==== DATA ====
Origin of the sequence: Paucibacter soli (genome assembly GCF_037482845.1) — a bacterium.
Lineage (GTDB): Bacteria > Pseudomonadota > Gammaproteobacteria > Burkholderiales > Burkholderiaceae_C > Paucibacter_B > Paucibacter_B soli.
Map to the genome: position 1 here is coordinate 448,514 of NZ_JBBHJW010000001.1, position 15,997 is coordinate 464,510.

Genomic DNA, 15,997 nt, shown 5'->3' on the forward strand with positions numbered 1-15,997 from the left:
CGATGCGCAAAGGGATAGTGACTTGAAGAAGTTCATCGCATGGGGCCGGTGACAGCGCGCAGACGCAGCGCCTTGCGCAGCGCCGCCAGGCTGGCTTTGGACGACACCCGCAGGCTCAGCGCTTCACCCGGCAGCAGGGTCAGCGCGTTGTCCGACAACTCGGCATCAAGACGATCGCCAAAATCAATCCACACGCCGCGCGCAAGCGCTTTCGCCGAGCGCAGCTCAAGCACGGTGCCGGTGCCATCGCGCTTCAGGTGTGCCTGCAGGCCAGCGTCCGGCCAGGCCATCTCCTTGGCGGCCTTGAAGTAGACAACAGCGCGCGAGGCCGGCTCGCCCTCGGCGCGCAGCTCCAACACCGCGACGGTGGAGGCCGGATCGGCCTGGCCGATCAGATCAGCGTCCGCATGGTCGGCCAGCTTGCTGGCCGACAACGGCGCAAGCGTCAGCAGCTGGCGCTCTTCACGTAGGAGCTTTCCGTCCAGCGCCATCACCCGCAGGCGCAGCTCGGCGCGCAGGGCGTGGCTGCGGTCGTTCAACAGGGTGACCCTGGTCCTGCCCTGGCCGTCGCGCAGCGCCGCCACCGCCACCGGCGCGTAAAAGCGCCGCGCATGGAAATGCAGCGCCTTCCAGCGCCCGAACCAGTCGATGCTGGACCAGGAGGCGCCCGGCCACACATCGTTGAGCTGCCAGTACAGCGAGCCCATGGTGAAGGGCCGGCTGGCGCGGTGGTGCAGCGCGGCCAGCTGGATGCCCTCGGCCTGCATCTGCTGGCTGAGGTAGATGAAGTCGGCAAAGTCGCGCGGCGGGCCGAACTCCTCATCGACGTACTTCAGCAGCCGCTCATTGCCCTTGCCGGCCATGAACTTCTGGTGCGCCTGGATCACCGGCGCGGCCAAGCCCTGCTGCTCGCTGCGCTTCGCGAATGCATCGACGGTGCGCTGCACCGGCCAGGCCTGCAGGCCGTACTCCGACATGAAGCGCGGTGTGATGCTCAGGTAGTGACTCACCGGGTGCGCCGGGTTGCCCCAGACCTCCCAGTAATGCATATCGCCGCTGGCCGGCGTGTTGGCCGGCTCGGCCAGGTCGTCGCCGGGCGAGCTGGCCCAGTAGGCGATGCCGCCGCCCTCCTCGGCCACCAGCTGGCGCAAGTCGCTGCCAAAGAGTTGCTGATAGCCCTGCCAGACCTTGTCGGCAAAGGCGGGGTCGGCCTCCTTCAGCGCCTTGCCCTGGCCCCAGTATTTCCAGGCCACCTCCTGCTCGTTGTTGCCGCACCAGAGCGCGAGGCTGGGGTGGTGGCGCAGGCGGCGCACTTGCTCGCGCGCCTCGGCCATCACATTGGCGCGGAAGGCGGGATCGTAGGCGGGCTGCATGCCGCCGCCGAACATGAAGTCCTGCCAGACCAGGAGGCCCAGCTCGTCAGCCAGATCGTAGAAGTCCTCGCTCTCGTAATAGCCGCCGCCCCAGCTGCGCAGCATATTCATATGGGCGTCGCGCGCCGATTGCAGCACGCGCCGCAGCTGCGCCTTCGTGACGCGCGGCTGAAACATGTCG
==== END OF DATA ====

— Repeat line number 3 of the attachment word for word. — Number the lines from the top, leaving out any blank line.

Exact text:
Map to the genome: position 1 here is coordinate 448,514 of NZ_JBBHJW010000001.1, position 15,997 is coordinate 464,510.